ESSENTIAL #1: “THE FLEECING OF MILLENNIALS” DAVID LEONHARDT, THE NEW YORK TIMES
From the article: “For Americans under the age of 40, the 21st century has resembled one long recession.
I realize that may sound like an exaggeration, given that the economy has now been growing for almost a decade. But the truth is that younger Americans have not benefited much.”
ESSENTIAL #2: “CAN KAMALA HARRIS REPEAT OBAMA’S SUCCESS WITH BLACK VOTERS? IT’S COMPLICATED” ASTEAD HERNDON AND SUSAN CHIRA, THE NEW YORK TIMES
From the article: “As Senator Kamala Harris attempts her own version of former President Barack Obama’s historic rise from first-term senator to the White House, one of her political tests will be trying to secure the overwhelming support from black voters that buoyed Mr. Obama in 2008. Ms. Harris wants that support, but it does not come automatically.
In many ways, she is well positioned: Ms. Harris is the most high-profile and politically connected black woman ever to run for president, and she can also draw on her powerful alumni networks from Howard University, one of the most prominent historically black colleges, and Alpha Kappa Alpha, the oldest black sorority.
Yet interviews with more than 30 black voters and political leaders in early primary states like South Carolina and her home state, California, show that Ms. Harris faces challenges. She will have to persuade black activists skeptical of her record as a prosecutor; overcome sexism and a bias on the part of some voters that a female candidate cannot beat President Trump; and work to gain broader support from black men, who generally expressed more wariness about Ms. Harris in interviews than black women.”
ESSENTIAL #3: “AN OBSCURE WHITE HOUSE STAFFER’S JAW-DROPPING TRUMP TELL-ALL” ELAINA PLOTT, THE ATLANTIC
From the article: “Sims told me his aim in writing the book was not to scorch or, alternatively, deify the president. In large part, Sims said, it was a way for him to gain clarity and closure on how the experience changed him personally—and how he became, at many points, a person he didn’t like. Throughout the book, he calls himself “nakedly ambitious,” “selfish,” and “a coward.” He writes about his struggle to reconcile his Christian faith with working for a president who, for example, “totally lacked nuance” in his attitude toward refugees—particularly “persecuted Christians,” whom Trump “promise[d]” to help but “[never] did.” Sims writes that he took this concern at one point to Stephen Miller, who, he writes, told him, “I would be happy if not a single refugee foot ever again touched America’s soil.”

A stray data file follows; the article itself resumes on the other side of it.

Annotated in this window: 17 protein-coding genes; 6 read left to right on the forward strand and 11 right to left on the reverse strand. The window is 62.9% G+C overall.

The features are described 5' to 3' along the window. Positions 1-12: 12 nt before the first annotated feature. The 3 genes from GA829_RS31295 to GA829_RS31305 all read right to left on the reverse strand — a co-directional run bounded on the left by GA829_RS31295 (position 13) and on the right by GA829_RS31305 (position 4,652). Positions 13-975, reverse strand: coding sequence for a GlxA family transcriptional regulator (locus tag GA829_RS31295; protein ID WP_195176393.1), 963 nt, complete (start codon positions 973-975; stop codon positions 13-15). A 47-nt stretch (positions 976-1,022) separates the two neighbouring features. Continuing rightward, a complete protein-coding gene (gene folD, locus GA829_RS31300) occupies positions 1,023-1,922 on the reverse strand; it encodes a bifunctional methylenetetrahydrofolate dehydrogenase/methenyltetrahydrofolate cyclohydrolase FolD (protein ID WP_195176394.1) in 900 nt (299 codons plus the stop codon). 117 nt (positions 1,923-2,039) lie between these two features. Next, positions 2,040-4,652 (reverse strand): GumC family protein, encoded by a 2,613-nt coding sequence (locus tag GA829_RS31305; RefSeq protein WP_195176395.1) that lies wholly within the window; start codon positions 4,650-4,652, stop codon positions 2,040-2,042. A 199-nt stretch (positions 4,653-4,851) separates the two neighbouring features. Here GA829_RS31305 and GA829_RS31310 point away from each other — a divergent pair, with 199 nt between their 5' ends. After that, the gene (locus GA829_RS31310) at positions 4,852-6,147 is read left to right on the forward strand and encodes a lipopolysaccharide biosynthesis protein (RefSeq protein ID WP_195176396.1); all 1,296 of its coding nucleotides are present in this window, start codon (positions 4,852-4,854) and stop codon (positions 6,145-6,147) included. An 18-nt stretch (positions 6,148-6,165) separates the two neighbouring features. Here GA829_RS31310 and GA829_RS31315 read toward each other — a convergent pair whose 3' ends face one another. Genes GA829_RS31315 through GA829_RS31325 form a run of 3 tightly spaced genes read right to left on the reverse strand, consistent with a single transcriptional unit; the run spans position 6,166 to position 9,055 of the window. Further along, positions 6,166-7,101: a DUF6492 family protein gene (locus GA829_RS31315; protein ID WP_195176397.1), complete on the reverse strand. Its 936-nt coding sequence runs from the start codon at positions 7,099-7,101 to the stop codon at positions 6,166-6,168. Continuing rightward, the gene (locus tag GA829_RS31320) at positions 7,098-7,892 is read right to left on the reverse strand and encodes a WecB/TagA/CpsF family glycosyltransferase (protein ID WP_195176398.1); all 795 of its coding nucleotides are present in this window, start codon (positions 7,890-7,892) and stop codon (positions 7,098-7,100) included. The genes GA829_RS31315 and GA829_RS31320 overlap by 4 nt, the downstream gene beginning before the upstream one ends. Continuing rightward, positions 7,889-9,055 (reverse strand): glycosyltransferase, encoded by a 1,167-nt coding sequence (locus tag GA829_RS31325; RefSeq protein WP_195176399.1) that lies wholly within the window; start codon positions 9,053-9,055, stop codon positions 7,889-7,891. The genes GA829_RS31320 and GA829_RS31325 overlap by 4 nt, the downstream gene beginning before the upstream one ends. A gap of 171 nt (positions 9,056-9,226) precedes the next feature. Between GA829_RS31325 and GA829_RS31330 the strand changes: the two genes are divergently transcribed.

Meanwhile, he writes, he “never heard any of the faith leaders who actually had access to Trump” press him on the issue. He describes Trump’s evangelical advisory board as a collection largely of televangelist adherents to the prosperity gospel, people he “doubted” were “positive moral and spiritual influence[s] on the president.” “When the president occasionally struggled … to unify the country on divisive cultural issues, the silence of his ‘spiritual advisers’ was deafening,” Sims writes. “What is the point of having moral authority, as all these advisers claimed to, if you don’t stand up for morality?
“But as is so often the case, when I point my accusatory finger at someone, I have three more pointing back at me,” he continues, writing that his “greatest regret” from his time in the White House was “that I wasn’t a better picture of my faith.””
From the article: “Many of the far-left's proposed solutions would be devastating in their effects on work, industry, and the federal debt. But Democrats' themes of inclusivity, fairness, and equity strike a chord because, by many measures, the gains of economic growth have not been reasonably shared — and Republicans have done little about it. In a 2016 poll, 71% of Americans said they believe the economy is rigged "in favor of certain groups," leaving many behind. Furthermore, Democrats can now claim to be the party of fiscal responsibility — even as they propose massively expensive government programs — because the pursuit of growth alone has often overlooked the country's long-term fiscal sustainability.
This must change. Conservatives are right to emphasize economic growth, but they must go further, helping to build an economy that is dynamic, inclusive, and sustainable. This will require thoughtfulness and creative approaches to strengthening communities and families at their most basic levels, as these connections are the primary sources of upward mobility and opportunity. It will require targeted investment to support American workers, above and beyond what's currently being done to help restore dignity to work and results to our education system, to make sure economic growth benefits everyone. And it will require a plan to restore fiscal balance — the most daunting challenge to both the growth and inclusivity of the economy — and to reform our entitlement system so it can better care for those in need.”